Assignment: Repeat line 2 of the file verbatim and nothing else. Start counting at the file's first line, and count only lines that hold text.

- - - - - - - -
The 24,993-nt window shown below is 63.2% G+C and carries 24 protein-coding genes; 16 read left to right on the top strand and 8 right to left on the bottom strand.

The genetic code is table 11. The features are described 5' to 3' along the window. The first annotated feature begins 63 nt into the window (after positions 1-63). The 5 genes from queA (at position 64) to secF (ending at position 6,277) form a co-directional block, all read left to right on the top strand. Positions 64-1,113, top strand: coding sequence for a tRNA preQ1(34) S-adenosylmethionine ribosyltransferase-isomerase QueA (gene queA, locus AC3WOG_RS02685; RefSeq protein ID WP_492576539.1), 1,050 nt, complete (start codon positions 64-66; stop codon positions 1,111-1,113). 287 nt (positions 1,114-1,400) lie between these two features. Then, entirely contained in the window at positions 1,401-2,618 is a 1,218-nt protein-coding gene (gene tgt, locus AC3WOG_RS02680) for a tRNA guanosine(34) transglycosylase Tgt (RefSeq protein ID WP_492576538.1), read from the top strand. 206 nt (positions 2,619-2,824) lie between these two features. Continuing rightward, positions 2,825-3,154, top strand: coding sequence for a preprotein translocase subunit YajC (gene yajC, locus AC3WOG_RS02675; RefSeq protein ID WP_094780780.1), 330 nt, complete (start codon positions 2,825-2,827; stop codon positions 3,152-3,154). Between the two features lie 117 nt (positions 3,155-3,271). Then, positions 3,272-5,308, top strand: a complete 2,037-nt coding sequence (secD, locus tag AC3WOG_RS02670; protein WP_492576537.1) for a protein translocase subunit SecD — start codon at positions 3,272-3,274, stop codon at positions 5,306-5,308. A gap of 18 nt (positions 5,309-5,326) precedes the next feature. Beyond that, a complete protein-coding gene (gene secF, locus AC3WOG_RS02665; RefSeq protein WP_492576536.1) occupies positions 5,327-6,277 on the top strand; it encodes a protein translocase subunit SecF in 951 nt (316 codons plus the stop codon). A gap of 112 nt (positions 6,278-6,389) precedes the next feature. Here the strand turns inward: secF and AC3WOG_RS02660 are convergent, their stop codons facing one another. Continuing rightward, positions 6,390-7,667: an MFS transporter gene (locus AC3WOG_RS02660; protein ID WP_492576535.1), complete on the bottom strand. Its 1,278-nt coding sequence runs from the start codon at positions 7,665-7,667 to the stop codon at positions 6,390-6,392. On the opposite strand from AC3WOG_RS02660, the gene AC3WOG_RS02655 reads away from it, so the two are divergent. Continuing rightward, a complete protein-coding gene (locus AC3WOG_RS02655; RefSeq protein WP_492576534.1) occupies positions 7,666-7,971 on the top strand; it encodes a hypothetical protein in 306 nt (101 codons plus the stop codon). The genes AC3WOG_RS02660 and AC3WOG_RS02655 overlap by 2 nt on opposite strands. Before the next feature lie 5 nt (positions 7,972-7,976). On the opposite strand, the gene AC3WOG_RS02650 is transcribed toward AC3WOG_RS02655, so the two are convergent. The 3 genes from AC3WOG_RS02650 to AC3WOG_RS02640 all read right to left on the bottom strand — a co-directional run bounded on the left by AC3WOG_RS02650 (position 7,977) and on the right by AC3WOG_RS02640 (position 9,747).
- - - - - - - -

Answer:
The genetic code is table 11. The features are described 5' to 3' along the window. The first annotated feature begins 63 nt into the window (after positions 1-63). The 5 genes from queA (at position 64) to secF (ending at position 6,277) form a co-directional block, all read left to right on the top strand. Positions 64-1,113, top strand: coding sequence for a tRNA preQ1(34) S-adenosylmethionine ribosyltransferase-isomerase QueA (gene queA, locus AC3WOG_RS02685; RefSeq protein ID WP_492576539.1), 1,050 nt, complete (start codon positions 64-66; stop codon positions 1,111-1,113). 287 nt (positions 1,114-1,400) lie between these two features. Then, entirely contained in the window at positions 1,401-2,618 is a 1,218-nt protein-coding gene (gene tgt, locus AC3WOG_RS02680) for a tRNA guanosine(34) transglycosylase Tgt (RefSeq protein ID WP_492576538.1), read from the top strand. 206 nt (positions 2,619-2,824) lie between these two features. Continuing rightward, positions 2,825-3,154, top strand: coding sequence for a preprotein translocase subunit YajC (gene yajC, locus AC3WOG_RS02675; RefSeq protein ID WP_094780780.1), 330 nt, complete (start codon positions 2,825-2,827; stop codon positions 3,152-3,154). Between the two features lie 117 nt (positions 3,155-3,271). Then, positions 3,272-5,308, top strand: a complete 2,037-nt coding sequence (secD, locus tag AC3WOG_RS02670; protein WP_492576537.1) for a protein translocase subunit SecD — start codon at positions 3,272-3,274, stop codon at positions 5,306-5,308. A gap of 18 nt (positions 5,309-5,326) precedes the next feature. Beyond that, a complete protein-coding gene (gene secF, locus AC3WOG_RS02665; RefSeq protein WP_492576536.1) occupies positions 5,327-6,277 on the top strand; it encodes a protein translocase subunit SecF in 951 nt (316 codons plus the stop codon). A gap of 112 nt (positions 6,278-6,389) precedes the next feature. Here the strand turns inward: secF and AC3WOG_RS02660 are convergent, their stop codons facing one another. Continuing rightward, positions 6,390-7,667: an MFS transporter gene (locus AC3WOG_RS02660; protein ID WP_492576535.1), complete on the bottom strand. Its 1,278-nt coding sequence runs from the start codon at positions 7,665-7,667 to the stop codon at positions 6,390-6,392. On the opposite strand from AC3WOG_RS02660, the gene AC3WOG_RS02655 reads away from it, so the two are divergent. Continuing rightward, a complete protein-coding gene (locus AC3WOG_RS02655; RefSeq protein WP_492576534.1) occupies positions 7,666-7,971 on the top strand; it encodes a hypothetical protein in 306 nt (101 codons plus the stop codon). The genes AC3WOG_RS02660 and AC3WOG_RS02655 overlap by 2 nt on opposite strands. Before the next feature lie 5 nt (positions 7,972-7,976). On the opposite strand, the gene AC3WOG_RS02650 is transcribed toward AC3WOG_RS02655, so the two are convergent. The 3 genes from AC3WOG_RS02650 to AC3WOG_RS02640 all read right to left on the bottom strand — a co-directional run bounded on the left by AC3WOG_RS02650 (position 7,977) and on the right by AC3WOG_RS02640 (position 9,747).